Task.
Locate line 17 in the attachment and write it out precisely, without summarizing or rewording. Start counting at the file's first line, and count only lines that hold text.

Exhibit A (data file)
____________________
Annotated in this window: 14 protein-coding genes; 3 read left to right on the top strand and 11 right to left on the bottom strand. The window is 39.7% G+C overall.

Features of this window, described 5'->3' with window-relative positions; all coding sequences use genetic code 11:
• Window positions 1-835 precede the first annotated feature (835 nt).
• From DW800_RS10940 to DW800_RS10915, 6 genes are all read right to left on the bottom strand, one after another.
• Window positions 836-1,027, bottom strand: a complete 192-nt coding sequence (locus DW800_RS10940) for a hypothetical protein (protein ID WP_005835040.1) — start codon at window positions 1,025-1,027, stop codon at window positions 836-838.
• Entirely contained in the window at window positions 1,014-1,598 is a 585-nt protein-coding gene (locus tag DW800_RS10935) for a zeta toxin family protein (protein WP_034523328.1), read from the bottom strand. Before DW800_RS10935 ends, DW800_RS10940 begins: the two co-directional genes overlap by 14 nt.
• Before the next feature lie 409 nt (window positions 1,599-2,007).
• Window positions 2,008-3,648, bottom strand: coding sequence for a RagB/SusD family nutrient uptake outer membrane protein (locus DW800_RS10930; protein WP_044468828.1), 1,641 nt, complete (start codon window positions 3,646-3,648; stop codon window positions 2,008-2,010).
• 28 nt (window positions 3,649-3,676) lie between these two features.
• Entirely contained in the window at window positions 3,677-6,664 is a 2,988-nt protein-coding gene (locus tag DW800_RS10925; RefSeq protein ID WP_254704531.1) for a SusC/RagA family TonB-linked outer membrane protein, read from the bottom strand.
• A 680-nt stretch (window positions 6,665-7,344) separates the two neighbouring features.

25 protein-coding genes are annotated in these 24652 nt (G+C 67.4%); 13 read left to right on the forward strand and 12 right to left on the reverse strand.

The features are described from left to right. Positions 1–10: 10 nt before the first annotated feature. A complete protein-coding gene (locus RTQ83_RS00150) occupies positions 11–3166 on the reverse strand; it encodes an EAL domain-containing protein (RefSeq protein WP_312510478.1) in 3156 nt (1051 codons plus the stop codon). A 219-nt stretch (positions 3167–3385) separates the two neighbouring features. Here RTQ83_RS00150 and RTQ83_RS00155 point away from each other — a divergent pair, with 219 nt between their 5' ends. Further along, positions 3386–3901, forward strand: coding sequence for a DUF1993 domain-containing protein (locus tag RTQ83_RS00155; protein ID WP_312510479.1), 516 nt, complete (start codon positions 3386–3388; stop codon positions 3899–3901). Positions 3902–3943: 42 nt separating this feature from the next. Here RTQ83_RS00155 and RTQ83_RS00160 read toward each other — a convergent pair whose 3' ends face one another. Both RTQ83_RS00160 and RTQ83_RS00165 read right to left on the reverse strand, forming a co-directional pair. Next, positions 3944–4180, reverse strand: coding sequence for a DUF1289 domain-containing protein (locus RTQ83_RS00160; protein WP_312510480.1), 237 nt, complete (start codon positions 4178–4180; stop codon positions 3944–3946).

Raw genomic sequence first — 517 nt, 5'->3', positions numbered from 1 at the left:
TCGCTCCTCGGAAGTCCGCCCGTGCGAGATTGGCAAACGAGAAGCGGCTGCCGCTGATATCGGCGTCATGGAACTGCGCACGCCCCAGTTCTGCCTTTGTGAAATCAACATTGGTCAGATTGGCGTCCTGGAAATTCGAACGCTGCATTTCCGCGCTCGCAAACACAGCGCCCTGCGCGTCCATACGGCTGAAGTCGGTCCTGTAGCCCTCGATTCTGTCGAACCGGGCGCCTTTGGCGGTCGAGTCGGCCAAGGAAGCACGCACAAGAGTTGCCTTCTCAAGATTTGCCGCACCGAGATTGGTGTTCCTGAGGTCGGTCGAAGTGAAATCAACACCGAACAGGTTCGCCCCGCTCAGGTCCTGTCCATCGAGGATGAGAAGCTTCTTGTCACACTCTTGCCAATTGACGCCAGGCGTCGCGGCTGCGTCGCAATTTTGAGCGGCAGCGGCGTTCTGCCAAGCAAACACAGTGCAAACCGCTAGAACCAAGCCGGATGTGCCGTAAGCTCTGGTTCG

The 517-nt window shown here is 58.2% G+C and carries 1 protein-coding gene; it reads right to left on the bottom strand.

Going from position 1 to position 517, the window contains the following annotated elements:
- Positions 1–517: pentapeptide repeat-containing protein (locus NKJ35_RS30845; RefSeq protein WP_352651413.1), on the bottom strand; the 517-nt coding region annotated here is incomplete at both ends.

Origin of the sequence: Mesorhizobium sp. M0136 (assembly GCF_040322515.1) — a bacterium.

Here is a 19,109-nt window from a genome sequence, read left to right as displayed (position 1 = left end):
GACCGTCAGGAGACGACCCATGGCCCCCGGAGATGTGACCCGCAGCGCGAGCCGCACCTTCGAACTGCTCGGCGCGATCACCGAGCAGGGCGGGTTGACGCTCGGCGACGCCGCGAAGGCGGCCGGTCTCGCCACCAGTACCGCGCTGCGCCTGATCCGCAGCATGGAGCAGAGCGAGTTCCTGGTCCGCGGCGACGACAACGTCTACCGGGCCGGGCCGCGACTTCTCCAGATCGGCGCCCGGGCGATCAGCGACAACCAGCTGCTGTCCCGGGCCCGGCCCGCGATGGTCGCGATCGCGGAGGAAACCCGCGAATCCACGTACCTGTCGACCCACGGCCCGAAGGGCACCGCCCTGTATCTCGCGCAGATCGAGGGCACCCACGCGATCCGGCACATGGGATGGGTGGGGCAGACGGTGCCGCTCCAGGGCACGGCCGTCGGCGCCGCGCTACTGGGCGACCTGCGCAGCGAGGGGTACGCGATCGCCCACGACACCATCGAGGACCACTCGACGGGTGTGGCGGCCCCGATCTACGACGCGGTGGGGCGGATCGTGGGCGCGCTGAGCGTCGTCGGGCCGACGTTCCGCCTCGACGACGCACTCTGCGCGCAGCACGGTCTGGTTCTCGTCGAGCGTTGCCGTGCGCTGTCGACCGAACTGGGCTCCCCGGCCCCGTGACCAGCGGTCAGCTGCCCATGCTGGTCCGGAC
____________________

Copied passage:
Going from position 1 to position 517, the window contains the following annotated elements: